The Trouble with VAR

VAR is like a four-letter word, except it is actually an acronym with only three letters. Maybe that is worse, I don't know, or maybe that is why no one can agree on how, when, and where it should be used. When everyone called for the technology, I guess they did not have realistic expectations for how it would be implemented. One of the problems with VAR is that it is subject to the interpretation of not only those in the VAR booth, but the head referee in particular. However, that is not the only trouble with VAR.

To VAR or not to VAR, that is the question

Milan fans have been talking a lot about VAR and the referees this season. The biggest reason was after our match versus Atético Madrid, where the poor use of VAR saw both the head referee and the head VAR referee suspended for blatant errors. While there are arguments for dubious calls in other matches, that match stands out because the mistakes altered the outcome of the game and even the group, according to many neutral parties. Another referee who was suspended after a Milan match was Maresca, who received a two match suspension after our match against Roma. But his suspension was due to errors overall, not just VAR, nor was the VAR ref suspended after that match.

Fans might also argue the significant differences in penalties awarded against Milan this season, who are near the top of the list in both Serie A and in Europe, having six called against us in all competitions (two in the Derby alone,) and having received four for Milan. Meanwhile, Napoli have not had a single penalty called against them, yet have taken seven penalties. But stats like that are more like comparing apples to oranges. Certainly, Milan have had seasons with an inordinate amount of penalties given to us. While we have seen some definite referee errors work against us, Milan players have also certainly made some ridiculous mistakes this season that led to penalties. This also does not mean that all referees are terrible or that there is a conspiracy against us.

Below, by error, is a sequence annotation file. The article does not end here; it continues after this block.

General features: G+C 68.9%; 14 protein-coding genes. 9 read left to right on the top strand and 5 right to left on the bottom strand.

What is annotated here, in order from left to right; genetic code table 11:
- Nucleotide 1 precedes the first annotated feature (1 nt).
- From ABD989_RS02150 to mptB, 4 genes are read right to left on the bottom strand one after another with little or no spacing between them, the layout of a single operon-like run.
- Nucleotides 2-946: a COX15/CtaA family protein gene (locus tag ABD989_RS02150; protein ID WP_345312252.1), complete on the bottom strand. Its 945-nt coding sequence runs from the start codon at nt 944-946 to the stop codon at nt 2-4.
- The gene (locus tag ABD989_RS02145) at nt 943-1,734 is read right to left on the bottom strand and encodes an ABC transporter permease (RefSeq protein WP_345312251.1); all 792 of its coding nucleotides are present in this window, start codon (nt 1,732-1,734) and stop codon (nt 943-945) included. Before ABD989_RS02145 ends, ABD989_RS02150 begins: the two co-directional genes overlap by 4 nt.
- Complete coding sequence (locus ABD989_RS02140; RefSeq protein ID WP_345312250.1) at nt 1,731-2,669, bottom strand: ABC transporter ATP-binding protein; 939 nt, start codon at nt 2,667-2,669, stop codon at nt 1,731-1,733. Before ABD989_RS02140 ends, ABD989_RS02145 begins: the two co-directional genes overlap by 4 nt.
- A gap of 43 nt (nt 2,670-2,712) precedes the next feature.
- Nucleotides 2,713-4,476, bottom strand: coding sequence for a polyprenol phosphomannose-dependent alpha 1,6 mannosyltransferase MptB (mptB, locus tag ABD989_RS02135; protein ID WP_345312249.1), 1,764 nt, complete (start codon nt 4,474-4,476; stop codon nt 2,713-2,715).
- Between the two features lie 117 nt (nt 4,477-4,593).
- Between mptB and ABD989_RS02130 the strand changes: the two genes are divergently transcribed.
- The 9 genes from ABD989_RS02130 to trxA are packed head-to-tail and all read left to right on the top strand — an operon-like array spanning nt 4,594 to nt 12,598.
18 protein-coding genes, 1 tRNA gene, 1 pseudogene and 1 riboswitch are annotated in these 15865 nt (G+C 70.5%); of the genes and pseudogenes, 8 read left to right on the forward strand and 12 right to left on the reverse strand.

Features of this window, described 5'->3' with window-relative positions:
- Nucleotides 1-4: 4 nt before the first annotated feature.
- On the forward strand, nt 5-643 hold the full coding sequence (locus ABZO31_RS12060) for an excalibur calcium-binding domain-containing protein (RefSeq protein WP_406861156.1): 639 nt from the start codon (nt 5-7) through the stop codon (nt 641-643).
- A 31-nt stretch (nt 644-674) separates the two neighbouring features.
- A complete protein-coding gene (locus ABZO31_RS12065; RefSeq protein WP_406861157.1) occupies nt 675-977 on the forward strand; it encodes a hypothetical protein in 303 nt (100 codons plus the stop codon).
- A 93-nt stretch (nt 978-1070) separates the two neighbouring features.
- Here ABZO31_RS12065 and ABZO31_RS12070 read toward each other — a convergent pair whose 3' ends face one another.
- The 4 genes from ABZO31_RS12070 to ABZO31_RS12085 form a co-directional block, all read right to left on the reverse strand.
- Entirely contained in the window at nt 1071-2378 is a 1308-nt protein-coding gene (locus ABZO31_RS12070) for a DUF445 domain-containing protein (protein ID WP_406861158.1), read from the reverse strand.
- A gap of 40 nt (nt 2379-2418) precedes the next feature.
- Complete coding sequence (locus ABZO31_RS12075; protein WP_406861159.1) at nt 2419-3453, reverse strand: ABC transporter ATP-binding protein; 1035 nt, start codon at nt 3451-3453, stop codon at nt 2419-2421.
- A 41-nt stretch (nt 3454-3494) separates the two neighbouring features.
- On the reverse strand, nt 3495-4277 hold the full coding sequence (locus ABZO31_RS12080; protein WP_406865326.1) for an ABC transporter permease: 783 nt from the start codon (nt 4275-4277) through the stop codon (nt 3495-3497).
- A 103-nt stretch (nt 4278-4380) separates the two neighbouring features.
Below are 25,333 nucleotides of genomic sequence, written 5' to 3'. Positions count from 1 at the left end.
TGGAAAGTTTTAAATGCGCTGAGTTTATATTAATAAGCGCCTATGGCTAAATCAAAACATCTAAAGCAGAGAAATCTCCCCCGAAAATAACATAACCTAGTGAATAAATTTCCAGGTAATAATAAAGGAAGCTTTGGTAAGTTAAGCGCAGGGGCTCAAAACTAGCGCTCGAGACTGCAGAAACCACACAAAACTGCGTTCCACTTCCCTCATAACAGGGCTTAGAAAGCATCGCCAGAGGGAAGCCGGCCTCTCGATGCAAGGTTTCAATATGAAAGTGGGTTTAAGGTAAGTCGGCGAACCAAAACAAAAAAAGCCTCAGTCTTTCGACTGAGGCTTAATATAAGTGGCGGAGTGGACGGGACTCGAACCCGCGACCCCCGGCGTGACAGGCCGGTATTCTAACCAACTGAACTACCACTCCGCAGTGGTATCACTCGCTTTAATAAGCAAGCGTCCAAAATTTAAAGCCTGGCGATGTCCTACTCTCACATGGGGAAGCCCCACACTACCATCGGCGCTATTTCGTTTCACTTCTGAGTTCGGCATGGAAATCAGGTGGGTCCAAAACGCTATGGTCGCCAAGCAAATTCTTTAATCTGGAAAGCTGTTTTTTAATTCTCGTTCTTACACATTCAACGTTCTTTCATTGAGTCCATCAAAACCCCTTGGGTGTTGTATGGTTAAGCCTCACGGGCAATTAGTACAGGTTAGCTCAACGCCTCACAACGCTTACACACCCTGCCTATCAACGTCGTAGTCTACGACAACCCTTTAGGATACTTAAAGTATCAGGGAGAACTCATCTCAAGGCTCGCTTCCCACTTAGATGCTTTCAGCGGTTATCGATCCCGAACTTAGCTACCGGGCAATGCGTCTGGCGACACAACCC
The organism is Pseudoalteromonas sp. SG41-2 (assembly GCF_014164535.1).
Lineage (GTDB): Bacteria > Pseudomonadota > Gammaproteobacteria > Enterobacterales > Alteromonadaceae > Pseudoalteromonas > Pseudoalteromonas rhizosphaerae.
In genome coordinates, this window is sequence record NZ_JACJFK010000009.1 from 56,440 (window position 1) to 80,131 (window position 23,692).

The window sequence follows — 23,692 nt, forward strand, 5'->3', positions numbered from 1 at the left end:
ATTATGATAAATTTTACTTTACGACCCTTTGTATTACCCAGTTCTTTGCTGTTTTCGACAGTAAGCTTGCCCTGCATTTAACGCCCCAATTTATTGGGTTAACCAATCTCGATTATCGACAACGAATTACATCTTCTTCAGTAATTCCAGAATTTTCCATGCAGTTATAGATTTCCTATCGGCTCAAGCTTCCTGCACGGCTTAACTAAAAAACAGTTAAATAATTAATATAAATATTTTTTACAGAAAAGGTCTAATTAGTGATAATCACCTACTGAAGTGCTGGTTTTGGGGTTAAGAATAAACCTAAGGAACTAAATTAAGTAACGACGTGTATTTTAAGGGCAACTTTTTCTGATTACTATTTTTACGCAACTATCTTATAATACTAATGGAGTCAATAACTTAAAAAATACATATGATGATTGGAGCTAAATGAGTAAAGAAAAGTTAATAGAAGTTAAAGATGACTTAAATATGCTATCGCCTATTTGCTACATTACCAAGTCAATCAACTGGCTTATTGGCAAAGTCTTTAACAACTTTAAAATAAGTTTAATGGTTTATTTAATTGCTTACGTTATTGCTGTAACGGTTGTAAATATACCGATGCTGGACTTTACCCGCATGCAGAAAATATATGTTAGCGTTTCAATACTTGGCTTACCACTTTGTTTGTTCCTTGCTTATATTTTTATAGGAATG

Doveri was widely applauded for his performance here,
despite being poorly positioned for this call and unwilling
to go to the VAR screen to review it

We don't want to become like Inter fans, who literally hold a grudge from a single match 23 years ago. They claim that with VAR, they would have won not only that match, but also a title. But we know all too well that even VAR doesn't always end up getting the calls right. (And also that Inter never win of their own accord.) I recently went back and watched that match, and found that not only was the call in question correct, but Inter players and staff were hysterical and worked themselves up into a frenzy before that call, physically threatening the ref and screaming at him throughout. They went into the match with the mindset that the referees were against them, that there was a conspiracy for certain clubs (cough) Juventus (cough) to get favorable calls. 

The histrionics and conspiracy theories surrounding referees in Italy, especially from Inter, continued. Eventually, some years later, the referee association appointed a referee to speak to all of the clubs because there was so much tension and lack of trust in the refs, as well as a lot of ignorance about how the rules were interpreted. This is how Calciopoli began, because certain clubs (including Milan) were accused of trying to receive favorable treatment from refs, while other clubs (cough) Inter (cough) chose to hide their involvement and actively work to remove their rivals. Seriously, people. We don't need another scandal, Serie A is still trying to recover from that.

Maresca's ban was for more than VAR,